At Opalka Gallery, In-faux-structure Marks a New Way of Collaborating

Opalka GalleryOpalka Gallery opened the academic year with In-faux-structure, a group exhibition curated by regional artists Madison LaVallee, Julie Casper Roth and Melissa Sarris.

The genesis for In-faux-structure came from a conversation among the curators who discovered they were thinking along the same lines in the seemingly unrelated projects each was exploring in their own artistic practices. What began as a discussion of physical infrastructure—pipes, roads, structures and networks that fortify our society—quickly shifted to an expanded view of the systems and structures that surround us, from social infrastructure and constructs, to our personal networks and communities.

The title, “In-faux-structure,” refers to false or erroneous meanings related to infrastructure: the ephemeral nature of building materials, as well as ambiguities, ironies and outright injustices related to the ways infrastructure is planned and considered. At every stage—from concept to construction—infrastructure is filled with omissions. These omissions comprise the “faux” of this exhibition. The metaphorical strength of infrastructure is weakened when people and power dynamics are hidden from view.

View a gallery of images from the In-faux-structure exhibition.

Click on the images to enlarge them.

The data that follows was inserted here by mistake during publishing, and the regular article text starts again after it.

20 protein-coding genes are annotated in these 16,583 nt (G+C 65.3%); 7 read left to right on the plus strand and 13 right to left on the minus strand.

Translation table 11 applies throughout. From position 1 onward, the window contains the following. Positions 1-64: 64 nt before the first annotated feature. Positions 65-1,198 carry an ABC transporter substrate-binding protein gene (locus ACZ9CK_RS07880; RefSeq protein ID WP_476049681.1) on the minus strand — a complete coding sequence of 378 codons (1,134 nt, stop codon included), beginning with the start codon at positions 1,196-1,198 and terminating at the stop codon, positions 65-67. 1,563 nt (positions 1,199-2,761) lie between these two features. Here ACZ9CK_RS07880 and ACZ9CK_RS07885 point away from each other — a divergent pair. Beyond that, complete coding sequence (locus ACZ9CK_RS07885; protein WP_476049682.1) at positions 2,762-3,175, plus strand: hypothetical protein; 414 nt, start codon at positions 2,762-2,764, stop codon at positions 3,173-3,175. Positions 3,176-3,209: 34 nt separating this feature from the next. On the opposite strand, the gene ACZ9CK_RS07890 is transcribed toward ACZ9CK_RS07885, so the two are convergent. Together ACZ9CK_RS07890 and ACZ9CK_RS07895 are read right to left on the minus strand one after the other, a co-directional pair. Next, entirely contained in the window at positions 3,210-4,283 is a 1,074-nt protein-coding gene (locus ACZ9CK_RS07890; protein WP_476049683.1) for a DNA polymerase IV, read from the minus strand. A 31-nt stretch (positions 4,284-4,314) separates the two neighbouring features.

The exhibition represented a new model for Opalka Gallery in how it mounts group exhibitions. “I am interested in tearing down the walls at Opalka and opening up our space—that is, being responsive to projects and ideas brought to us,” said Opalka Director Judie Gilmore. “When the curators presented their proposed exhibition concept, we were eager to collaborate on a show very different than what we have done in the past. In-faux-structure is an experiment for us in a new way of working with artists and guest curators, and we are thrilled with the results.”

Read “Opalka Gallery’s ‘In-Faux-Structure’ Artists question how structures become facts and who they serve” in the Albany Times Union. 

Through an inclusive, multi-step open call process, the curators solicited proposals for the creation of new—and in many cases—site-specific works with an emphasis on transparency and collaboration. The 16 pieces selected for the show, along with several artist performances and artist-hosted events, range from deeply thoughtful to outright comedic. They commented on gender, stereotypes, biases, loss, absence and detritus. Artists in the exhibition are exploring water access and climate change, road signs, the naming of public spaces, race, class, gender, notions of public vs. private, borders and walls and other issues. The work included spans artistic practices: sculpture, performance, social practice, fiber arts, printmaking and others. Most of the works in the show were created through a collaborative process with other artists or makers.

In a joint statement, the curators said, “This exhibition is about collaboration, visibility and the unseen human work that goes into making infrastructure. We hope that visitors will consider both the issues that artists give voice to as well as the infrastructure behind creating this show.”